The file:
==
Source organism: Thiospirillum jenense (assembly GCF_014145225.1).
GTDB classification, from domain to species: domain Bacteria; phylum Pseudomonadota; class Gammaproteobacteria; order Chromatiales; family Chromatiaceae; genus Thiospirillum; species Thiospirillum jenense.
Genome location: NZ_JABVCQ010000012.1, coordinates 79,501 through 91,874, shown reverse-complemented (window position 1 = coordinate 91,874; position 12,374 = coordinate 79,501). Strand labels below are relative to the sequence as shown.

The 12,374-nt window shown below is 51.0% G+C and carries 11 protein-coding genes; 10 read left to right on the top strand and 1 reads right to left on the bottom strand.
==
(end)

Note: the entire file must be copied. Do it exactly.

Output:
Source organism: Thiospirillum jenense (assembly GCF_014145225.1).
GTDB classification, from domain to species: domain Bacteria; phylum Pseudomonadota; class Gammaproteobacteria; order Chromatiales; family Chromatiaceae; genus Thiospirillum; species Thiospirillum jenense.
Genome location: NZ_JABVCQ010000012.1, coordinates 79,501 through 91,874, shown reverse-complemented (window position 1 = coordinate 91,874; position 12,374 = coordinate 79,501). Strand labels below are relative to the sequence as shown.

The 12,374-nt window shown below is 51.0% G+C and carries 11 protein-coding genes; 10 read left to right on the top strand and 1 reads right to left on the bottom strand.